Love a designer dupe? Well, look no further than Poundland’s perfume range…that’s right, perfume for a pound! With most designer perfumes ranging from £50-£100 and made from ingredients that can cost as little as 20p, it is no wonder people are thrilled about this bargain. So, I decided to take a closer look at their ingredients and put them to the test…
Lily Petals vs. Marc Jacobs’ Daisy
Like many others, I am a fan of Marc Jacobs’ Daisy and the whole range of Daisy perfumes and so it is a scent that I have memorised, and Lily Petals did not disappoint. Lily Petals smells almost identical to the Marc Jacobs version. If you compare the ingredients between the two Lily Petals has 52.94% of the same ingredients as Daisy, with the addition of the cheaper oil, Hydrogenated Castor Oil. Ingredients not included in the dupe include Acrylates/Octylacrylamide Copolymer (microplastics), Benzophenone-3 (absorbs UV and can cause allergic reactions), Benzyl Benzonate (used to treat lice), BHT (used to treat Herpes), Ethylhexyl Methoxycinnamate (absorbs UV and can disrupt glands), Ethylhexyl Salicylate (absorbs UV)¸ Methyl 2-Octynoate (synthetic fragrance), and Hydrolyzed Jojoba Esters (used as an emulsifier). Considering only one of these ingredients is contributing to the fragrance it is unsurprising that Lily Petals smells so similar. Also, as Lily Petals seems to lack a lot of the UV absorbing ingredients, I would recommend keeping the bottle away from direct sunlight. That being said, it appears that the £59 price tag for 50ml is mainly down to unnecessary ingredients, a fancy bottle and branding. I have to say I do miss the beautiful Daisy bottle, but £1 for 100ml is pretty convincing. I also decided to test the longevity of the perfume; I put Lily Petals on each wrist at 10am and although the scent was weak for me, my boyfriend said he could still smell it at 8pm.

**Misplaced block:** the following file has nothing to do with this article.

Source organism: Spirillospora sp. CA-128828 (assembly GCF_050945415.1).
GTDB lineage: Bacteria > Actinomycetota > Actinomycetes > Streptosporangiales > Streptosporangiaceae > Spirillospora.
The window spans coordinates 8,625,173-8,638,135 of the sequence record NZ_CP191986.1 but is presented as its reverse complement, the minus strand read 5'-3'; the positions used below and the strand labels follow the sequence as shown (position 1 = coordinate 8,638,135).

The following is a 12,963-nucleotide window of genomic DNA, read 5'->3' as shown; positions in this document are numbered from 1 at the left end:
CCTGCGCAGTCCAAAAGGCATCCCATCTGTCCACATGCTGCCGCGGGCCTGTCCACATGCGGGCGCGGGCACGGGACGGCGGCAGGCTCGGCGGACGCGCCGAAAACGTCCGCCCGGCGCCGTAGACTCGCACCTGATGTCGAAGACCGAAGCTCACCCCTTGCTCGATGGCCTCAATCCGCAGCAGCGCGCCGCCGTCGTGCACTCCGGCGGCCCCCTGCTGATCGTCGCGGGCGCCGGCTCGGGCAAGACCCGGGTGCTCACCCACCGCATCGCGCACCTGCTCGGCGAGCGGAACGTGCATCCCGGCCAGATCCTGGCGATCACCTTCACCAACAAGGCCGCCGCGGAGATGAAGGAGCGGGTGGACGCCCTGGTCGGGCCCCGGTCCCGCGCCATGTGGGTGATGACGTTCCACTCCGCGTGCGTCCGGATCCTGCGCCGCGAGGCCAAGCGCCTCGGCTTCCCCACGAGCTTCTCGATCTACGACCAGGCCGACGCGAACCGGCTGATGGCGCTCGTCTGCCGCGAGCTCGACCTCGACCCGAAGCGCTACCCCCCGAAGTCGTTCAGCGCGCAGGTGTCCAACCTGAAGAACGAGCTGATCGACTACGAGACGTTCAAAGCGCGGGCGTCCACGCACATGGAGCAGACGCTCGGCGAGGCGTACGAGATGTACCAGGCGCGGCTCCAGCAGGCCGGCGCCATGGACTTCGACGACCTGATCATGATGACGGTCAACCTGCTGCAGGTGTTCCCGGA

Fleur Bloom vs. Viktor & Rolf’s Flowerbomb
Flowerbomb is another personal favourite of mine, but as it is £78 for only 50ml it is definitely not one for a student budget. Though Fleur Bloom does smell extremely similar to Flowerbomb, it only has 35.29% of the same ingredients as the original. Fleur Bloom has the additional ingredients of PEG-40 Hydrogenated Castor Oil, D&C Yellow No.11 and FD&C Yellow No.6 and these colour ingredients do make the perfume look a lot more yellow than the original. Ingredients that are not found in Fleur Bloom include Ethylhexyl Methoxycinnamate and Benzyl Benzonate – both of which were not included in Lily Petals – along with Butyl Methoxydibenzoylmethane (absorbs UV), Pentaerythrityl Tetra-di-t-butyl Hydroxyhydrocinnamate (an antioxidant), Benzyl Alcohol (fragrance and human neurotoxin) Citral (natural scent), and many colour ingredients (Ci 19140 / Yellow 5, Ci 60730 / Ext. Violet 2 Ci 17200 / Red 33). In terms of ingredients Fleur Bloom does not match up to Lily Petals, but it is still a good dupe nonetheless and I find the scent to be exceptionally similar. I tested the longevity of Fleur Bloom; I put it on my wrists at 11am and amazingly the scent was still strong when I went to bed! So, although Fleur Bloom loses against Lily Petals on ingredients, it is a clear winner for a long-lasting fragrance.
Next up I’ll be testing Poundland’s perfume Black Dusk, a dupe for YSL Black Opium…